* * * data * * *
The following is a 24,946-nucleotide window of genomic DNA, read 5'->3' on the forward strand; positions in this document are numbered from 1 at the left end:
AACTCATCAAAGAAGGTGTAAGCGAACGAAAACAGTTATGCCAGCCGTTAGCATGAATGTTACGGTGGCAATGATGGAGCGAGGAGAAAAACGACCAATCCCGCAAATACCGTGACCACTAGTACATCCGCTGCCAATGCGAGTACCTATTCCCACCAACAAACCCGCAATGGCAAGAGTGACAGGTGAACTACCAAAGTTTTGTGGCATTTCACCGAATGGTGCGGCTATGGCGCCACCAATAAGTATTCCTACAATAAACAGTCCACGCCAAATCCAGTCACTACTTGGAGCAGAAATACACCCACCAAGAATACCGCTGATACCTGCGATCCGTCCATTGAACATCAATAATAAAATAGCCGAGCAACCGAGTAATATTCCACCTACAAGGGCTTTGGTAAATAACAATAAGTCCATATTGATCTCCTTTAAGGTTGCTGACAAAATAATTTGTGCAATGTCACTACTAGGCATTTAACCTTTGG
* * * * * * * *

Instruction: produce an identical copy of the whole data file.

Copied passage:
The following is a 24,946-nucleotide window of genomic DNA, read 5'->3' on the forward strand; positions in this document are numbered from 1 at the left end:
AACTCATCAAAGAAGGTGTAAGCGAACGAAAACAGTTATGCCAGCCGTTAGCATGAATGTTACGGTGGCAATGATGGAGCGAGGAGAAAAACGACCAATCCCGCAAATACCGTGACCACTAGTACATCCGCTGCCAATGCGAGTACCTATTCCCACCAACAAACCCGCAATGGCAAGAGTGACAGGTGAACTACCAAAGTTTTGTGGCATTTCACCGAATGGTGCGGCTATGGCGCCACCAATAAGTATTCCTACAATAAACAGTCCACGCCAAATCCAGTCACTACTTGGAGCAGAAATACACCCACCAAGAATACCGCTGATACCTGCGATCCGTCCATTGAACATCAATAATAAAATAGCCGAGCAACCGAGTAATATTCCACCTACAAGGGCTTTGGTAAATAACAATAAGTCCATATTGATCTCCTTTAAGGTTGCTGACAAAATAATTTGTGCAATGTCACTACTAGGCATTTAACCTTTGG